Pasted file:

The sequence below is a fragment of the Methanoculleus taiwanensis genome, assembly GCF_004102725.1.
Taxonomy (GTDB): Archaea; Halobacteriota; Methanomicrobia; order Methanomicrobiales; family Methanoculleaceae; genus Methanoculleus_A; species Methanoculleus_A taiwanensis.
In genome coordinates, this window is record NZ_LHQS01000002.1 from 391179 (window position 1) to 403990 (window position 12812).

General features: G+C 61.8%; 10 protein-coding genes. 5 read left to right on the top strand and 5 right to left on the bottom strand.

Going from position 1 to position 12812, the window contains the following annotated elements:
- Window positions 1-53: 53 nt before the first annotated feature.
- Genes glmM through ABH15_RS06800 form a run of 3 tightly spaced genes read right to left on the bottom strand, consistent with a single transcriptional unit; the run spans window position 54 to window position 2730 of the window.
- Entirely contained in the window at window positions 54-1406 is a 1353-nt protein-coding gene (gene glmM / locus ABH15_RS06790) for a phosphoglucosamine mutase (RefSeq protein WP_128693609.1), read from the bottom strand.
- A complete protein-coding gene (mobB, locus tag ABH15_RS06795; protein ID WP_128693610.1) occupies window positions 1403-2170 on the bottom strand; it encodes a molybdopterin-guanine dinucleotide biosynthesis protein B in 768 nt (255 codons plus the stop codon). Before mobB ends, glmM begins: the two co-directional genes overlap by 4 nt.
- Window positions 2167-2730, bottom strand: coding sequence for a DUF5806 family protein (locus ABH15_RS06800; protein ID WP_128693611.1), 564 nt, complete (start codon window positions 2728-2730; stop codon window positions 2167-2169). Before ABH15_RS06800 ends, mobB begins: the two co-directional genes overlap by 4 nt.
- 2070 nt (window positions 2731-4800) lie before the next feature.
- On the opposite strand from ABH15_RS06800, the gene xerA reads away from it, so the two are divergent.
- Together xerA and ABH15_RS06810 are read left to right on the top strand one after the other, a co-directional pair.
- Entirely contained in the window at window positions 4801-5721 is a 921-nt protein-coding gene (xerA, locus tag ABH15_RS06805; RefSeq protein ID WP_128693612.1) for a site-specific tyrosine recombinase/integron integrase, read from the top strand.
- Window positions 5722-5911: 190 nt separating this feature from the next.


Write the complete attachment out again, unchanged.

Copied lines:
The sequence below is a fragment of the Methanoculleus taiwanensis genome, assembly GCF_004102725.1.
Taxonomy (GTDB): Archaea; Halobacteriota; Methanomicrobia; order Methanomicrobiales; family Methanoculleaceae; genus Methanoculleus_A; species Methanoculleus_A taiwanensis.
In genome coordinates, this window is record NZ_LHQS01000002.1 from 391179 (window position 1) to 403990 (window position 12812).

General features: G+C 61.8%; 10 protein-coding genes. 5 read left to right on the top strand and 5 right to left on the bottom strand.

Going from position 1 to position 12812, the window contains the following annotated elements:
- Window positions 1-53: 53 nt before the first annotated feature.
- Genes glmM through ABH15_RS06800 form a run of 3 tightly spaced genes read right to left on the bottom strand, consistent with a single transcriptional unit; the run spans window position 54 to window position 2730 of the window.
- Entirely contained in the window at window positions 54-1406 is a 1353-nt protein-coding gene (gene glmM / locus ABH15_RS06790) for a phosphoglucosamine mutase (RefSeq protein WP_128693609.1), read from the bottom strand.
- A complete protein-coding gene (mobB, locus tag ABH15_RS06795; protein ID WP_128693610.1) occupies window positions 1403-2170 on the bottom strand; it encodes a molybdopterin-guanine dinucleotide biosynthesis protein B in 768 nt (255 codons plus the stop codon). Before mobB ends, glmM begins: the two co-directional genes overlap by 4 nt.
- Window positions 2167-2730, bottom strand: coding sequence for a DUF5806 family protein (locus ABH15_RS06800; protein ID WP_128693611.1), 564 nt, complete (start codon window positions 2728-2730; stop codon window positions 2167-2169). Before ABH15_RS06800 ends, mobB begins: the two co-directional genes overlap by 4 nt.
- 2070 nt (window positions 2731-4800) lie before the next feature.
- On the opposite strand from ABH15_RS06800, the gene xerA reads away from it, so the two are divergent.
- Together xerA and ABH15_RS06810 are read left to right on the top strand one after the other, a co-directional pair.
- Entirely contained in the window at window positions 4801-5721 is a 921-nt protein-coding gene (xerA, locus tag ABH15_RS06805; RefSeq protein ID WP_128693612.1) for a site-specific tyrosine recombinase/integron integrase, read from the top strand.
- Window positions 5722-5911: 190 nt separating this feature from the next.